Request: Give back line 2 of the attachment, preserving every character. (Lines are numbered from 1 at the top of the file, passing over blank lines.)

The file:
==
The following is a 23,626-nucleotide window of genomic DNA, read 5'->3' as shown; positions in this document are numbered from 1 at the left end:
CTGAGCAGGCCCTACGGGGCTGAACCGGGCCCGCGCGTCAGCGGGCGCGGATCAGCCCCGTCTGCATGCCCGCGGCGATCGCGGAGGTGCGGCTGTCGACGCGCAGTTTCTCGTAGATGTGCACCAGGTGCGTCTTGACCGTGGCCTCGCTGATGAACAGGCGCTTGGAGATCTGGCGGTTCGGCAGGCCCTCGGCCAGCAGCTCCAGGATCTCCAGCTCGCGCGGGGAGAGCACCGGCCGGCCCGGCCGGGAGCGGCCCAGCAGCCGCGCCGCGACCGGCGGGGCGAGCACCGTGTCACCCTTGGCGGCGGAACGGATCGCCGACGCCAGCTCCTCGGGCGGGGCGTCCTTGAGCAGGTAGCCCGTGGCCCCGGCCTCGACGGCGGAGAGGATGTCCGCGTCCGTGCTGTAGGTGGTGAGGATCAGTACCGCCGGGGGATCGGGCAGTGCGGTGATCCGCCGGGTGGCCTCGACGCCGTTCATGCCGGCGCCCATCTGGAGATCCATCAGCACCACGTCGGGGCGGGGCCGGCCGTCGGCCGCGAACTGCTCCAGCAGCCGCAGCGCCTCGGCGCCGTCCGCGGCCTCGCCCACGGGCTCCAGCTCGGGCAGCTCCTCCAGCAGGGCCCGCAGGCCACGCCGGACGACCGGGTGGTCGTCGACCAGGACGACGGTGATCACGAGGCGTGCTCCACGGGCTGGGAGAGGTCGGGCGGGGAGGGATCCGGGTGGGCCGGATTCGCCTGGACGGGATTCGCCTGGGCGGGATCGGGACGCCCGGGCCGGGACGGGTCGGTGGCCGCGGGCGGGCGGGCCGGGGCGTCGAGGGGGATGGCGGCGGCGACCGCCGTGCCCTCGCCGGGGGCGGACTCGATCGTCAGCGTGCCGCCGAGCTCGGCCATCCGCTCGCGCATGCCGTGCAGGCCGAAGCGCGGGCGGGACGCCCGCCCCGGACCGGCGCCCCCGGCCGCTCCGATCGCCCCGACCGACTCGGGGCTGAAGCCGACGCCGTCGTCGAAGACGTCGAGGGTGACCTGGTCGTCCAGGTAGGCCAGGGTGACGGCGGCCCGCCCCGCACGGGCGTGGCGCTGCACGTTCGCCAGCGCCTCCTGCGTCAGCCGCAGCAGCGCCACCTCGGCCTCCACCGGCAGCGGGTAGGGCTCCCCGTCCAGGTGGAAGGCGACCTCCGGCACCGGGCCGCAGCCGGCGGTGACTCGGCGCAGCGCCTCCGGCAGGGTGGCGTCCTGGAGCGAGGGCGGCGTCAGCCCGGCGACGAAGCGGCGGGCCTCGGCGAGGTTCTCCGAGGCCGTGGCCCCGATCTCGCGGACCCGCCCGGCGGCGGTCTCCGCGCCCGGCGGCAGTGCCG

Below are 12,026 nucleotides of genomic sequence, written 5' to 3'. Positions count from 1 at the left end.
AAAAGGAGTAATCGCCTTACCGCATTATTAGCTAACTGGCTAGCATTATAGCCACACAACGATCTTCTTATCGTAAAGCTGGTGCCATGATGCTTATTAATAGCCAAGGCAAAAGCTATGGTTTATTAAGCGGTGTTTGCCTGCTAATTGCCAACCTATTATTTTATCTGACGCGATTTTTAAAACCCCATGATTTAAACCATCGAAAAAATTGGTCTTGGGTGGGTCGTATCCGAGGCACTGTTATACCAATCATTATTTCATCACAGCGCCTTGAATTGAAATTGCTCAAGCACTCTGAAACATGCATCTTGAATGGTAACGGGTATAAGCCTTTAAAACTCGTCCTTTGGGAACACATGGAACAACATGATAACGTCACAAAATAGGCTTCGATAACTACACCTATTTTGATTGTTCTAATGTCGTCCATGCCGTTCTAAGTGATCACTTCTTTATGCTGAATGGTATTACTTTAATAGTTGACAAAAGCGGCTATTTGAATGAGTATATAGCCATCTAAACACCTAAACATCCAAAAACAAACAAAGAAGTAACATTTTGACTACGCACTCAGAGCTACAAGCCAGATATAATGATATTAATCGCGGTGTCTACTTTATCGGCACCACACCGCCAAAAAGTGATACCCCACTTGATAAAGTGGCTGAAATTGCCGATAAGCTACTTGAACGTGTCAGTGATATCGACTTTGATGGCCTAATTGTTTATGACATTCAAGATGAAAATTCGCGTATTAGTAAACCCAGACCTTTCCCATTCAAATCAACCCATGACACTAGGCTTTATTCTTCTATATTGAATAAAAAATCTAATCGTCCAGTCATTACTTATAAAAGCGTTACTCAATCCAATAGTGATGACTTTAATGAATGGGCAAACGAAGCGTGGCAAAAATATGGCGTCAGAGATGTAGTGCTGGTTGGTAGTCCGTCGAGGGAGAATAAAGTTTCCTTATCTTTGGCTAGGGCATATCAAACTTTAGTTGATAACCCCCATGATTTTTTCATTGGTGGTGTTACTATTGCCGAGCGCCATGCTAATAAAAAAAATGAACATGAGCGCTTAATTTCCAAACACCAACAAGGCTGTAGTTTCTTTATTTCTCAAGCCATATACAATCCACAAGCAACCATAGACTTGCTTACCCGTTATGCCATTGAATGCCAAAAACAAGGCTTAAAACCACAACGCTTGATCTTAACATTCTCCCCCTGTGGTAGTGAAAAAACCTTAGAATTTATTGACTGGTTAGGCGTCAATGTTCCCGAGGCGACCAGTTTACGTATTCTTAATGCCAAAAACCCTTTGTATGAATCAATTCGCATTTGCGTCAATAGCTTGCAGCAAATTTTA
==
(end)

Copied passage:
CTGAGCAGGCCCTACGGGGCTGAACCGGGCCCGCGCGTCAGCGGGCGCGGATCAGCCCCGTCTGCATGCCCGCGGCGATCGCGGAGGTGCGGCTGTCGACGCGCAGTTTCTCGTAGATGTGCACCAGGTGCGTCTTGACCGTGGCCTCGCTGATGAACAGGCGCTTGGAGATCTGGCGGTTCGGCAGGCCCTCGGCCAGCAGCTCCAGGATCTCCAGCTCGCGCGGGGAGAGCACCGGCCGGCCCGGCCGGGAGCGGCCCAGCAGCCGCGCCGCGACCGGCGGGGCGAGCACCGTGTCACCCTTGGCGGCGGAACGGATCGCCGACGCCAGCTCCTCGGGCGGGGCGTCCTTGAGCAGGTAGCCCGTGGCCCCGGCCTCGACGGCGGAGAGGATGTCCGCGTCCGTGCTGTAGGTGGTGAGGATCAGTACCGCCGGGGGATCGGGCAGTGCGGTGATCCGCCGGGTGGCCTCGACGCCGTTCATGCCGGCGCCCATCTGGAGATCCATCAGCACCACGTCGGGGCGGGGCCGGCCGTCGGCCGCGAACTGCTCCAGCAGCCGCAGCGCCTCGGCGCCGTCCGCGGCCTCGCCCACGGGCTCCAGCTCGGGCAGCTCCTCCAGCAGGGCCCGCAGGCCACGCCGGACGACCGGGTGGTCGTCGACCAGGACGACGGTGATCACGAGGCGTGCTCCACGGGCTGGGAGAGGTCGGGCGGGGAGGGATCCGGGTGGGCCGGATTCGCCTGGACGGGATTCGCCTGGGCGGGATCGGGACGCCCGGGCCGGGACGGGTCGGTGGCCGCGGGCGGGCGGGCCGGGGCGTCGAGGGGGATGGCGGCGGCGACCGCCGTGCCCTCGCCGGGGGCGGACTCGATCGTCAGCGTGCCGCCGAGCTCGGCCATCCGCTCGCGCATGCCGTGCAGGCCGAAGCGCGGGCGGGACGCCCGCCCCGGACCGGCGCCCCCGGCCGCTCCGATCGCCCCGACCGACTCGGGGCTGAAGCCGACGCCGTCGTCGAAGACGTCGAGGGTGACCTGGTCGTCCAGGTAGGCCAGGGTGACGGCGGCCCGCCCCGCACGGGCGTGGCGCTGCACGTTCGCCAGCGCCTCCTGCGTCAGCCGCAGCAGCGCCACCTCGGCCTCCACCGGCAGCGGGTAGGGCTCCCCGTCCAGGTGGAAGGCGACCTCCGGCACCGGGCCGCAGCCGGCGGTGACTCGGCGCAGCGCCTCCGGCAGGGTGGCGTCCTGGAGCGAGGGCGGCGTCAGCCCGGCGACGAAGCGGCGGGCCTCGGCGAGGTTCTCCGAGGCCGTGGCCCCGATCTCGCGGACCCGCCCGGCGGCGGTCTCCGCGCCCGGCGGCAGTGCCG